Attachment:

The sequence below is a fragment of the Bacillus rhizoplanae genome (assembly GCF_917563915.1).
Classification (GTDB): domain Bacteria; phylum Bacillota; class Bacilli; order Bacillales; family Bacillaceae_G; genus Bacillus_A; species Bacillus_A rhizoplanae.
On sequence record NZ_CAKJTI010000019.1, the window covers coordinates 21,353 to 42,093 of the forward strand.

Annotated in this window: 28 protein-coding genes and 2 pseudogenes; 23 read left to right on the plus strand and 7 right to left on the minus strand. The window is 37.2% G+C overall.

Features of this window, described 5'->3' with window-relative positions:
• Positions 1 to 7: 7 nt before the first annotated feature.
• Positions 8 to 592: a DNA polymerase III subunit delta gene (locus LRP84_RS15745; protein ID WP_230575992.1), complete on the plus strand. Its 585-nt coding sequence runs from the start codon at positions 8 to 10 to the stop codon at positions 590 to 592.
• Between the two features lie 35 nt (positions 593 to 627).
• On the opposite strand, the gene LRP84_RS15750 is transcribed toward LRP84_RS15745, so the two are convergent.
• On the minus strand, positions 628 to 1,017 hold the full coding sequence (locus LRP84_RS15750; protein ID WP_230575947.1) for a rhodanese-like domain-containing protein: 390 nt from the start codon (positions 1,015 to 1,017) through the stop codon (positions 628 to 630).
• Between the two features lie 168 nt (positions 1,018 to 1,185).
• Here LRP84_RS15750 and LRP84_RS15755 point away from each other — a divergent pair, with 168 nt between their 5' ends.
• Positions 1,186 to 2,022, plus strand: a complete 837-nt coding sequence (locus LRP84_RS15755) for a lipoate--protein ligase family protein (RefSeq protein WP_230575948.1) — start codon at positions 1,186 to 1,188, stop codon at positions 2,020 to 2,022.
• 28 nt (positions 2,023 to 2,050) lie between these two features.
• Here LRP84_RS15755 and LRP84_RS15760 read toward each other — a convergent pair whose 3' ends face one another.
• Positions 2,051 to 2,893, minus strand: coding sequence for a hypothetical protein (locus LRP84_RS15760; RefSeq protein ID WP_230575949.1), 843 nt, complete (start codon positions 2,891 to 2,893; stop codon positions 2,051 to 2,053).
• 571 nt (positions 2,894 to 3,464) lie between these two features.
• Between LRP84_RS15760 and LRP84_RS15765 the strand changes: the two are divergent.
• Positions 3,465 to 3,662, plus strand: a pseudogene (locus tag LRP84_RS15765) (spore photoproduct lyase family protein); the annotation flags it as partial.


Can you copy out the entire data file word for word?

The sequence below is a fragment of the Bacillus rhizoplanae genome (assembly GCF_917563915.1).
Classification (GTDB): domain Bacteria; phylum Bacillota; class Bacilli; order Bacillales; family Bacillaceae_G; genus Bacillus_A; species Bacillus_A rhizoplanae.
On sequence record NZ_CAKJTI010000019.1, the window covers coordinates 21,353 to 42,093 of the forward strand.

Annotated in this window: 28 protein-coding genes and 2 pseudogenes; 23 read left to right on the plus strand and 7 right to left on the minus strand. The window is 37.2% G+C overall.

Features of this window, described 5'->3' with window-relative positions:
• Positions 1 to 7: 7 nt before the first annotated feature.
• Positions 8 to 592: a DNA polymerase III subunit delta gene (locus LRP84_RS15745; protein ID WP_230575992.1), complete on the plus strand. Its 585-nt coding sequence runs from the start codon at positions 8 to 10 to the stop codon at positions 590 to 592.
• Between the two features lie 35 nt (positions 593 to 627).
• On the opposite strand, the gene LRP84_RS15750 is transcribed toward LRP84_RS15745, so the two are convergent.
• On the minus strand, positions 628 to 1,017 hold the full coding sequence (locus LRP84_RS15750; protein ID WP_230575947.1) for a rhodanese-like domain-containing protein: 390 nt from the start codon (positions 1,015 to 1,017) through the stop codon (positions 628 to 630).
• Between the two features lie 168 nt (positions 1,018 to 1,185).
• Here LRP84_RS15750 and LRP84_RS15755 point away from each other — a divergent pair, with 168 nt between their 5' ends.
• Positions 1,186 to 2,022, plus strand: a complete 837-nt coding sequence (locus LRP84_RS15755) for a lipoate--protein ligase family protein (RefSeq protein WP_230575948.1) — start codon at positions 1,186 to 1,188, stop codon at positions 2,020 to 2,022.
• 28 nt (positions 2,023 to 2,050) lie between these two features.
• Here LRP84_RS15755 and LRP84_RS15760 read toward each other — a convergent pair whose 3' ends face one another.
• Positions 2,051 to 2,893, minus strand: coding sequence for a hypothetical protein (locus LRP84_RS15760; RefSeq protein ID WP_230575949.1), 843 nt, complete (start codon positions 2,891 to 2,893; stop codon positions 2,051 to 2,053).
• 571 nt (positions 2,894 to 3,464) lie between these two features.
• Between LRP84_RS15760 and LRP84_RS15765 the strand changes: the two are divergent.
• Positions 3,465 to 3,662, plus strand: a pseudogene (locus tag LRP84_RS15765) (spore photoproduct lyase family protein); the annotation flags it as partial.